[NFTY – The Reform Jewish Youth Movement is celebrating its 75th! In recognition, eJP invited 4 NFTY alumni – representing 4 different decades – to share their thoughts on the influence NFTY has had on their lives.]
By Rabbi Lisa Tzur
I have often joked that I am the poster child of the URJ. (Ironically, my picture does appears on one of the NFTY Israel posters, distributed over a decade to Reform congregations in North America!) As an alumna of NFTY, I’ve had the privilege to work in five of the URJ summer camps and NFTY in Israel programs. I attended a junior year study abroad program in Israel sponsored by the URJ, and studied at HUC-JIR, where I received rabbinic ordination in 1997. For two years I served our movement full time as the URJ liaison to the Liberal and Progressive congregations in the UK. I’ve attended almost every URJ Biennial and NFTY Convention (except when the convention conflicted with giving birth to a child…) and have always been a staunch supporter of the movement and its prophetic values.
But the truth of the matter is, I really could be the poster child for the movement – not because of what I have accomplished, but because of who I have become due to the influence of so many mentors and friends. The rabbis, cantors, Jewish professionals, friends, and colleagues that I’ve met throughout my years in NFTY and at URJ Kutz Camp have nurtured me, sustained me, and brought me a sense of peace, comfort, support, and wholeness.
For the past 36 years, I have spent numerous summers in our camps teaching creative and performing arts by interweaving teachings from our tradition. Each summer is a unique experience. Some years I teach Judaism through music; some years through Israeli dance. In recent years, my love of yoga, movement, healthy eating, and exercise have informed the classes I choose to teach. Recently while on sabbatical in Israel (spurred by the untimely death of my mentor, Debbie Friedman) I re-dedicated myself to writing new musical settings to liturgical and biblical texts, and spent part of this summer bringing those new melodies to the community.
This year, I was once again reminded about the value of this sacred community. I knew that as our family transitioned back to living in the US, camp would play a vital role in our re-integration into the country. Instead of leaving Israel and arriving back to our home base in San Francisco, we planned to travel directly from Israel to Kutz.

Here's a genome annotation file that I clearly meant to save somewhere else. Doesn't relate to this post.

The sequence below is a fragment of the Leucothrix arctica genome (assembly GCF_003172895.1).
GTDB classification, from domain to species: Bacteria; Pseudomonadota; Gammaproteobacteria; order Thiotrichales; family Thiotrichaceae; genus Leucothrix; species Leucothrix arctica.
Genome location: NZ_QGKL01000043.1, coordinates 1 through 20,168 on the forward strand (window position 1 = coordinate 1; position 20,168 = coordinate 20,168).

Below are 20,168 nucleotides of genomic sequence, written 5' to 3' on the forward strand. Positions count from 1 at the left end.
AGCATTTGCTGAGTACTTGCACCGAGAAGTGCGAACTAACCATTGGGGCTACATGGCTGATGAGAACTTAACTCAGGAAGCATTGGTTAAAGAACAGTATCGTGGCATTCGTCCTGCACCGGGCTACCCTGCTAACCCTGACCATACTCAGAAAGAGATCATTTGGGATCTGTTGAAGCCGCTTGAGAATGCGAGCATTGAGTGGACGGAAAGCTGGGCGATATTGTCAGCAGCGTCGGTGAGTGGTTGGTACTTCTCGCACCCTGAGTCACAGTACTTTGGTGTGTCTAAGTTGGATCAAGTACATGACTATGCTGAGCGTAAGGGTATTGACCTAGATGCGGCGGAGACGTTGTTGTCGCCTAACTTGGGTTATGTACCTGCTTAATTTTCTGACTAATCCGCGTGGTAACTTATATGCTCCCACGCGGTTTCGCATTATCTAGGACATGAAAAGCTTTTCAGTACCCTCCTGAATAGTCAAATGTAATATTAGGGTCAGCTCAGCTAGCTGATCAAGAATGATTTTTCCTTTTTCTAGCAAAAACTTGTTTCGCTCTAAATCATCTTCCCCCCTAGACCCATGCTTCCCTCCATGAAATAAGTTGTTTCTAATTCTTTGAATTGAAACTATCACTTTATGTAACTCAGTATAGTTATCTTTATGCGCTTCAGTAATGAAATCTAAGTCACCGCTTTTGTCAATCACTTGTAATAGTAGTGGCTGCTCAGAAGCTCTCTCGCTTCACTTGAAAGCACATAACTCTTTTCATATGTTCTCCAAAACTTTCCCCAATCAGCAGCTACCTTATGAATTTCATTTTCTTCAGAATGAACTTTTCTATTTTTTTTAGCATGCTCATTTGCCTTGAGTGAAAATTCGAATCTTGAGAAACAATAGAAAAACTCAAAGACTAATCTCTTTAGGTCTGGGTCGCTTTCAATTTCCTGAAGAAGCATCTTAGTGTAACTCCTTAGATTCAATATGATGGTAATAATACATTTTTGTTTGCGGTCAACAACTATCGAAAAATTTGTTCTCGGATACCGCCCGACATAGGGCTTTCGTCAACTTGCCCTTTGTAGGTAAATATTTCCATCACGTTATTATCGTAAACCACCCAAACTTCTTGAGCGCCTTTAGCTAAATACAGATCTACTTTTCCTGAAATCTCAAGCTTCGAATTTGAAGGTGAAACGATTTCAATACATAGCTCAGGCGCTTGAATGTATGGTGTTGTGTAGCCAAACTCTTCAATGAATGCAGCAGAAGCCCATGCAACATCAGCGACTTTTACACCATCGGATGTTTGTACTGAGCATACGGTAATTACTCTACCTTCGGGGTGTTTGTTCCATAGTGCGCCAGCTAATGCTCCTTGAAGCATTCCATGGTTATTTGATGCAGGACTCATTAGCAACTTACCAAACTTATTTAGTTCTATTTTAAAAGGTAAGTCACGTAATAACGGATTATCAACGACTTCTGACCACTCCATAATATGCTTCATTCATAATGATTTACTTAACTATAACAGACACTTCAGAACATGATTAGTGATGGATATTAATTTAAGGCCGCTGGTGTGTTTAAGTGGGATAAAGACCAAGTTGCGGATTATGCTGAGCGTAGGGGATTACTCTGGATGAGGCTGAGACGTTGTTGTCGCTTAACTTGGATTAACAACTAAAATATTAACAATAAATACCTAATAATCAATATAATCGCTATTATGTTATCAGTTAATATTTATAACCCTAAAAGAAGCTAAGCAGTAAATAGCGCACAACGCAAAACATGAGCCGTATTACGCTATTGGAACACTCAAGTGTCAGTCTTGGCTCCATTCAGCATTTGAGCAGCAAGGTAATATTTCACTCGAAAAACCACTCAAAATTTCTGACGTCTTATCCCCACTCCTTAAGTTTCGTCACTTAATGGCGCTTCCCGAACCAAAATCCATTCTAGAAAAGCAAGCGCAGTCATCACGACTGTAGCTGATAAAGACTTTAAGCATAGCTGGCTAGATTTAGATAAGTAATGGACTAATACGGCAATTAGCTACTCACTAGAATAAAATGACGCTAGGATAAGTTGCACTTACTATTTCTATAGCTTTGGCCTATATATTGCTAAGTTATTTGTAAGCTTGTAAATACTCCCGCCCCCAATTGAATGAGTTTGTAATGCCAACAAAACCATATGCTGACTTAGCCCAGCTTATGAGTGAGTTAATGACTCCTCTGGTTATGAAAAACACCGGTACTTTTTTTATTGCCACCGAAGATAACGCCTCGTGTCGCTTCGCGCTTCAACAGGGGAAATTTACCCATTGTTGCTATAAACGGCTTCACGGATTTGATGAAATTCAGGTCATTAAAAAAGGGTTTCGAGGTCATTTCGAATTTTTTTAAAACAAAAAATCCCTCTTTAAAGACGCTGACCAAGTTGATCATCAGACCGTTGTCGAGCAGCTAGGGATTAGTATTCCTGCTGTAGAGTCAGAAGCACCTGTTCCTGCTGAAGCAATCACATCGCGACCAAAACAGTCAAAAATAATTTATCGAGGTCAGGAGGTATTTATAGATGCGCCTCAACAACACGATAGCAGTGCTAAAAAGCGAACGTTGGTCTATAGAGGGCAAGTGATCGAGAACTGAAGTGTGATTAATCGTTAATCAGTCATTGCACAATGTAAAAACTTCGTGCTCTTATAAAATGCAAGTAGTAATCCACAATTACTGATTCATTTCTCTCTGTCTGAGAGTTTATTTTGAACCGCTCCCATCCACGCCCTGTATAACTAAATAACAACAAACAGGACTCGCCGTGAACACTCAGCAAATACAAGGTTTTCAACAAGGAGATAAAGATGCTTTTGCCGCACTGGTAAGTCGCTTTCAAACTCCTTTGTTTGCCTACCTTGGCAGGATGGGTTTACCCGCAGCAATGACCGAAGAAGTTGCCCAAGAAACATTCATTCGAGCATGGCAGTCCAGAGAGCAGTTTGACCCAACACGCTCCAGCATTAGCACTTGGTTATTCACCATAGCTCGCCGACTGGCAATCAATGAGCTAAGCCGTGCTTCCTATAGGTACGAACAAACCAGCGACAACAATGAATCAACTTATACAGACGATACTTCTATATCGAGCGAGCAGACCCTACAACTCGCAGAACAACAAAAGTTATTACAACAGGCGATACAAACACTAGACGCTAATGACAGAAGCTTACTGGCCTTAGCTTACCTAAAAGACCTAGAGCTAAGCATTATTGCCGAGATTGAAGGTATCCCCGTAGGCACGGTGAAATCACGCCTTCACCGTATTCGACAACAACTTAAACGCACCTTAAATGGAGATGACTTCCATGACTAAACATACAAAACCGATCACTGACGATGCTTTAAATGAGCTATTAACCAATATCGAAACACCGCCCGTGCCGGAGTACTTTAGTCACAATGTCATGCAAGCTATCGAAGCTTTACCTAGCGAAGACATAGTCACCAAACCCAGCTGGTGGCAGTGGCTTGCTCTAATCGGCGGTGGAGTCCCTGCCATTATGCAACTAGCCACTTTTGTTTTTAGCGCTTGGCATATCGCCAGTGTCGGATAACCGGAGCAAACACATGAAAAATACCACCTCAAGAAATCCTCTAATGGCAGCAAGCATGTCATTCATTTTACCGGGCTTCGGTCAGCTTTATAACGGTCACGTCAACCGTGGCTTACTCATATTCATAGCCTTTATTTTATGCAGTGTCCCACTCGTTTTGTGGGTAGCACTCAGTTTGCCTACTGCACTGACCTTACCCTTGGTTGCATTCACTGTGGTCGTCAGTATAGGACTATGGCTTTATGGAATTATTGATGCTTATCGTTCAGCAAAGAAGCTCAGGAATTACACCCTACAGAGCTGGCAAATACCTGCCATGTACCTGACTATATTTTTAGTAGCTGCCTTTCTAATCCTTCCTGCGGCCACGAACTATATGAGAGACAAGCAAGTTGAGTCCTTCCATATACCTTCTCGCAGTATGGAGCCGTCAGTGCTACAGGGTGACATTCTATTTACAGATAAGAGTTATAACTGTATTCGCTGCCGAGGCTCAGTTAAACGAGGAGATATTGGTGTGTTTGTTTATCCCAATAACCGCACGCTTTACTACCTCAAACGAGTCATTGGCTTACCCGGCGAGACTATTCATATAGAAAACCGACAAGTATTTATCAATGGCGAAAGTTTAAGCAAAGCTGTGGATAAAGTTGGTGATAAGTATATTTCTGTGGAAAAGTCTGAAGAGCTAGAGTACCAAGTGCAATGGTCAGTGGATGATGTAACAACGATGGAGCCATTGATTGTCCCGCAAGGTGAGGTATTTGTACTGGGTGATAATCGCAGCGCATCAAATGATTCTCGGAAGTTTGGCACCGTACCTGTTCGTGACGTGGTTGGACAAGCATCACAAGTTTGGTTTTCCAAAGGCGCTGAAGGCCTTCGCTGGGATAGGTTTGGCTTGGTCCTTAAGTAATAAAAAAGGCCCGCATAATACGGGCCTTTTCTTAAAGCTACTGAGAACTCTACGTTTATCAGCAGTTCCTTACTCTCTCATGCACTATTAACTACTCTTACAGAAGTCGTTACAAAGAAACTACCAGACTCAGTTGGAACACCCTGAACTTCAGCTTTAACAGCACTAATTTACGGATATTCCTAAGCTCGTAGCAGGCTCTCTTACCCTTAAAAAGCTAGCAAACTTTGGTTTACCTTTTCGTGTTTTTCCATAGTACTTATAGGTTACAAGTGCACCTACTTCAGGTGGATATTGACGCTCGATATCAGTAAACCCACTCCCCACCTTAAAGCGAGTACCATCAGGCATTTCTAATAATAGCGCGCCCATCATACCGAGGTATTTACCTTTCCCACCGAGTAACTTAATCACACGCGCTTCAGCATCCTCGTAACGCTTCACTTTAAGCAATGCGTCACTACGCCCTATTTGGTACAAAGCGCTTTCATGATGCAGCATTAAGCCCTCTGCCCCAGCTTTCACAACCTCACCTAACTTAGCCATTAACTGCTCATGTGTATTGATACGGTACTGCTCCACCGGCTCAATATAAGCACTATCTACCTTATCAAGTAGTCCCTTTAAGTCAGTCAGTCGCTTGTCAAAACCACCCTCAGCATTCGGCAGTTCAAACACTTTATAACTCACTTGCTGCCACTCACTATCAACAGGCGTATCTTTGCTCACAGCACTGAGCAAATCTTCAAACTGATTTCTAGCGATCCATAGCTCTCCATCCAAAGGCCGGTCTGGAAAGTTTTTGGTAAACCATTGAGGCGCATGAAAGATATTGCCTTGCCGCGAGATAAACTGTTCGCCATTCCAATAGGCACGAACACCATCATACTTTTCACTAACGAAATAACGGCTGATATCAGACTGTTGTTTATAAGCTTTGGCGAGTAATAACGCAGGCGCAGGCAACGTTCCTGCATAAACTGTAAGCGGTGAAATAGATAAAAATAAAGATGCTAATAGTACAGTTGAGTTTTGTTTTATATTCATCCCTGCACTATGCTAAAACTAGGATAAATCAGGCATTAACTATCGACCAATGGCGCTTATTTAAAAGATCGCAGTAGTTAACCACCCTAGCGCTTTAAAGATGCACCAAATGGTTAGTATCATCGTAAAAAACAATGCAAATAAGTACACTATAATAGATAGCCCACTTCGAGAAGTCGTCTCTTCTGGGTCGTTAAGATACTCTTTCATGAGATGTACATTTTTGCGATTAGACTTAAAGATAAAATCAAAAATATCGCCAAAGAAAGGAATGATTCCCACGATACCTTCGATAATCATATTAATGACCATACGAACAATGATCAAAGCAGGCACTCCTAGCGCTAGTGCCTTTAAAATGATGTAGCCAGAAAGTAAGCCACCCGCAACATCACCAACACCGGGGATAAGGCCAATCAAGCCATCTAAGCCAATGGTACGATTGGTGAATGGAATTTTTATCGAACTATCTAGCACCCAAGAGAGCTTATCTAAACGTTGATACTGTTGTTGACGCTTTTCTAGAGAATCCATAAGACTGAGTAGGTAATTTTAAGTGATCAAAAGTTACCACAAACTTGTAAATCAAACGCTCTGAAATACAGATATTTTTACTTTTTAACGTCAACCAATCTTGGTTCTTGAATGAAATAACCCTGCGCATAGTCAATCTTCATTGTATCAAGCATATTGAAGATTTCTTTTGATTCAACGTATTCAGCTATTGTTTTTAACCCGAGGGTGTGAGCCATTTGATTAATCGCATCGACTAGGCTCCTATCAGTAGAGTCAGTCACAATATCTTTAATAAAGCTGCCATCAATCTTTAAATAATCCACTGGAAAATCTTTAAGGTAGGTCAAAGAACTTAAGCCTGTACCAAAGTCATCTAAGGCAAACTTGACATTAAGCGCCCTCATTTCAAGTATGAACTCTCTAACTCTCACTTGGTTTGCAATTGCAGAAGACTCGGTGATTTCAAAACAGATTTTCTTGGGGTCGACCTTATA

Exactly two weeks before the journey, I stumbled while spending time at the Dead Sea, and broke my leg in multiple places. In Israel, my friends and family rallied around me and assisted in every way possible to insure that my needs were fulfilled until my last moment in the country.
Likewise, and unsurprisingly, the camp community thoroughly prepared for my arrival. Despite the fact that the housing is very limited and pre-assigned, the leadership team rearranged the faculty in order to provide me with wheelchair accessibility. They rented scooters and golf carts, unpacked my kids, and stocked my refrigerator. As I scooted around the campus, campers and staff alike made sure that I could enter and exit buildings safely, participate in programs, teach when I was feeling energetic, and sleep when I was exhausted. I knew that camp would be a cathartic place to be while in transition and rehabilitation, but I did not count on needing the community to take care of me. Due to the love, caring, and support of the community, I was able to serve as a productive member of the visiting faculty.
These past two years in Israel with my family have been spectacular in so many ways – and from the very first time I arrived in the country twenty-six years ago, I felt “at home.” It took a quarter of a century to understand that my relationship with, devotion to, and passion for Israel stems directly from my love of Jewish camping. When I step into one of my camps, I feel immediate connection. I am a part of this place. I am a member of the community and a part of its history. So too when I step off the plane in Israel – the moment I put my feet back on the ground, I am home. I feel as if I stood at Sinai with my people as they accepted the responsibility of creating sacred community. I’m confident that my relationship with Israel would not be as profound if I had not experienced the bonds of Jewish camping from a very young age.
In my role as the chair of the URJ Kutz Camp Committee, I have the honor of returning “home” every summer to continue to watch generation after generation of NFTYites learn the value of creating strong Jewish identities, gain a passion for Jewish learning, and learn the meaning and importance of building a community based on common values. As we work toward celebrating the 50th year of Kutz, I have deeply committed myself to the work of re-envisioning the physical space in which our program occurs, and I am proud that so many of our alumni are renewing their interest in this sacred place. I am so grateful that I have the privilege of teaching, learning, and growing with the Kutz community, and I hope that my commitment will inspire others to give back to this special place that so many people call home.
Rabbi Lisa Tzur graduated from the Hebrew Union College Jewish Institute of Religion (HUC-JIR) in 1997 where she was a Steinhart Fellow specializing in informal education. For thirteen years following her ordination, Lisa served two congregations in Arizona. She has an extensive history working with multiple URJ camps and currently serves as the Chair of the Kutz Camp in Warwick, NY. A certified yoga teacher and an avid Israeli dancer, Lisa is a co-founder of Positive Jewish Living®. She lives in two time zones, traveling back and forth to continue her musical career in Israel, composing, recording, and producing accessible new liturgical settings as half of the Israeli-American musical duo “Micha & Lisa” whose debut album will be released Chanukah 2014.